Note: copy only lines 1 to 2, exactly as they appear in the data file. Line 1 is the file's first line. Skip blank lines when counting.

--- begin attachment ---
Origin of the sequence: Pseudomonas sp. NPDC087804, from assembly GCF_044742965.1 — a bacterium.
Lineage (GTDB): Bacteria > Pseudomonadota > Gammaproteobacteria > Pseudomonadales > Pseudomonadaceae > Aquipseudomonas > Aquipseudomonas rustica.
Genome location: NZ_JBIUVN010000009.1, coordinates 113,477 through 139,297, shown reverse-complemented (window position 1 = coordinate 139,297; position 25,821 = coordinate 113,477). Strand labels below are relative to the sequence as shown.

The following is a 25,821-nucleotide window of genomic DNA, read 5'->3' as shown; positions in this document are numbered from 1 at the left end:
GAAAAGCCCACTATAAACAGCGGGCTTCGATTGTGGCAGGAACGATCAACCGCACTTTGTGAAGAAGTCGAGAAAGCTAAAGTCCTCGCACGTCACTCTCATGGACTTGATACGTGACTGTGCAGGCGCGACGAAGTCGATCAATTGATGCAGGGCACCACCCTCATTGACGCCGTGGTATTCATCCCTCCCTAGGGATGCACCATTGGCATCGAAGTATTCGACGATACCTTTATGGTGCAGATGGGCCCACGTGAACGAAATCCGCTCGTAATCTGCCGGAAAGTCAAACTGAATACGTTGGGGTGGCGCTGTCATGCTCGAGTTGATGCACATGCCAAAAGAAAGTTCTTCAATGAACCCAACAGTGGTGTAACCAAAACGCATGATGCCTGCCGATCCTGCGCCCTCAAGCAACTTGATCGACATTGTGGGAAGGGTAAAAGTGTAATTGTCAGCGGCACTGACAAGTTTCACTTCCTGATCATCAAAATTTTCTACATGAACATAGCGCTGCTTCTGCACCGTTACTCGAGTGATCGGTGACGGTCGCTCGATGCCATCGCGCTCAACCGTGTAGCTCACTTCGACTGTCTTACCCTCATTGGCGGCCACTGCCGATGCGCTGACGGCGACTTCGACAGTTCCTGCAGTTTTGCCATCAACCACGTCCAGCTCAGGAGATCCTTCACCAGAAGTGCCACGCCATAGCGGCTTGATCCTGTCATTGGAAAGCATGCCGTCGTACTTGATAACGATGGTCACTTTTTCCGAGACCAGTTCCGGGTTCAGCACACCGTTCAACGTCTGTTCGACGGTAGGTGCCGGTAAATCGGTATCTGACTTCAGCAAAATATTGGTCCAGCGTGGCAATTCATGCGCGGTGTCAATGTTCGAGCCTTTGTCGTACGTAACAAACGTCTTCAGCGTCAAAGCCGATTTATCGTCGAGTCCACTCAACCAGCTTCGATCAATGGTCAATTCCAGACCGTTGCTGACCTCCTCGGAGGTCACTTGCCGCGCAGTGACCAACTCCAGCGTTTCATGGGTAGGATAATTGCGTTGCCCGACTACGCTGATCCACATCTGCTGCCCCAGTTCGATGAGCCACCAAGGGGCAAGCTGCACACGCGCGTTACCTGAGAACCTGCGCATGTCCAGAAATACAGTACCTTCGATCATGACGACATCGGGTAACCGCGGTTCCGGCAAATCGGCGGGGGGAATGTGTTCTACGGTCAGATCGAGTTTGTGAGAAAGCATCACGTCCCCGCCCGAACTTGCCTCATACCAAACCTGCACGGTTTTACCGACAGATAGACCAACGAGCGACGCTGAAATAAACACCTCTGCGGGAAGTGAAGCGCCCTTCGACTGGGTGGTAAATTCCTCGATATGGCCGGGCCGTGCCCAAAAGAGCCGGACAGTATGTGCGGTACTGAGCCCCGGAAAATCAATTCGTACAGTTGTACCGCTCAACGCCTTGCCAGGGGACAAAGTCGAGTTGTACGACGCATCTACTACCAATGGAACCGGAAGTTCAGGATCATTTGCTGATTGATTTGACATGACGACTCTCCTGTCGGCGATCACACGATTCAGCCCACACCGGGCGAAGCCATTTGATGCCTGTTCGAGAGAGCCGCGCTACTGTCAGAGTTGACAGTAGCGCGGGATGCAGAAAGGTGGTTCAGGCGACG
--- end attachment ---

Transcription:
Origin of the sequence: Pseudomonas sp. NPDC087804, from assembly GCF_044742965.1 — a bacterium.
Lineage (GTDB): Bacteria > Pseudomonadota > Gammaproteobacteria > Pseudomonadales > Pseudomonadaceae > Aquipseudomonas > Aquipseudomonas rustica.